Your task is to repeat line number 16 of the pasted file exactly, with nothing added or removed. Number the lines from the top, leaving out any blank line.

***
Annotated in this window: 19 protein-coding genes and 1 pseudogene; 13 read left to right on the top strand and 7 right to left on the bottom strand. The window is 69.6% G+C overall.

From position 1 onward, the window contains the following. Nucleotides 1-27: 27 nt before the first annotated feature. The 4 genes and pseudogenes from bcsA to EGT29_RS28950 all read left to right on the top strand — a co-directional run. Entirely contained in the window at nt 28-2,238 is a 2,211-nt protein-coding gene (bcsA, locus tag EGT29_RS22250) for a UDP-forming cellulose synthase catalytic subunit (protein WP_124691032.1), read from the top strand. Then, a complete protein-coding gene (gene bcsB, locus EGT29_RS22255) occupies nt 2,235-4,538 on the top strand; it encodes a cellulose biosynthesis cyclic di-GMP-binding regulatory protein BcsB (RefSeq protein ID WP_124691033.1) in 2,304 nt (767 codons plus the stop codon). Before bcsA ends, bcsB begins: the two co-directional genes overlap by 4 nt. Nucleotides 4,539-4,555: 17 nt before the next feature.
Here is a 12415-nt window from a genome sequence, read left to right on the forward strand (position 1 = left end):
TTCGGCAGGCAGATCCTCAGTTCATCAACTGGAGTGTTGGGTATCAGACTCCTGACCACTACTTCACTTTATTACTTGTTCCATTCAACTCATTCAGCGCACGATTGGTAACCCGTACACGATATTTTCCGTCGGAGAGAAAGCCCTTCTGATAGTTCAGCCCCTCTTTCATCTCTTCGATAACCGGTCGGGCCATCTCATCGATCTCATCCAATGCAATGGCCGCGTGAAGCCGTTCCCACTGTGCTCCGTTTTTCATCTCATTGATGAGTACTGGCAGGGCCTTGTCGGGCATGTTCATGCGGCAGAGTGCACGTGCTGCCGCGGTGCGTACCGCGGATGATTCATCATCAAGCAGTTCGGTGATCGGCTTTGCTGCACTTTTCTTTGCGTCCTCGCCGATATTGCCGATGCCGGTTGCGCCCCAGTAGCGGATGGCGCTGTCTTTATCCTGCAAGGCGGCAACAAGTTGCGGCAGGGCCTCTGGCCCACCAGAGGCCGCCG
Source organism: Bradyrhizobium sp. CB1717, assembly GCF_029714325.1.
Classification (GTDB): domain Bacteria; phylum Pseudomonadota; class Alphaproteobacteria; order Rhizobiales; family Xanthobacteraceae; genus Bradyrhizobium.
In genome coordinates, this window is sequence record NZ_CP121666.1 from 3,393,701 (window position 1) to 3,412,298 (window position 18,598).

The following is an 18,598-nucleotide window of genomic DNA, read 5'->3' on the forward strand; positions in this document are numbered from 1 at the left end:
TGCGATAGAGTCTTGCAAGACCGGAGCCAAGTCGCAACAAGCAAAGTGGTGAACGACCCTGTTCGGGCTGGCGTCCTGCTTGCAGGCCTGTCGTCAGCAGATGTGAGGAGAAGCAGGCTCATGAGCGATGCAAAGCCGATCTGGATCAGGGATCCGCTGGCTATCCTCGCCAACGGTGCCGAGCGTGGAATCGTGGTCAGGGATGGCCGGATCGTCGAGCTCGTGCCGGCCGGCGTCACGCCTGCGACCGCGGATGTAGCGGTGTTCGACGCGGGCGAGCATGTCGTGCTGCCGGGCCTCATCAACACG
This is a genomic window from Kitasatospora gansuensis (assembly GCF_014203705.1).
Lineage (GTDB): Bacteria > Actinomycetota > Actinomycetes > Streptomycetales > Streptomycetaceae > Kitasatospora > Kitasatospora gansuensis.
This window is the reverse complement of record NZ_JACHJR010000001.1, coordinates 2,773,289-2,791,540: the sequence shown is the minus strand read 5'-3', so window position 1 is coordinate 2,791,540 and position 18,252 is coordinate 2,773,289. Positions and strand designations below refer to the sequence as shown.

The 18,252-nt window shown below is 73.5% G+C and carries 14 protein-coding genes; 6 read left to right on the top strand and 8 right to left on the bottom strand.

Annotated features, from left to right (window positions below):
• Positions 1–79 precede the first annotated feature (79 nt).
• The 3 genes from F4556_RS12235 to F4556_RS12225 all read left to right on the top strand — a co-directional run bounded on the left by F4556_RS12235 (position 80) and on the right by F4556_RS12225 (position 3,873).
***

• The 3 genes from F4556_RS12235 to F4556_RS12225 all read left to right on the top strand — a co-directional run bounded on the left by F4556_RS12235 (position 80) and on the right by F4556_RS12225 (position 3,873).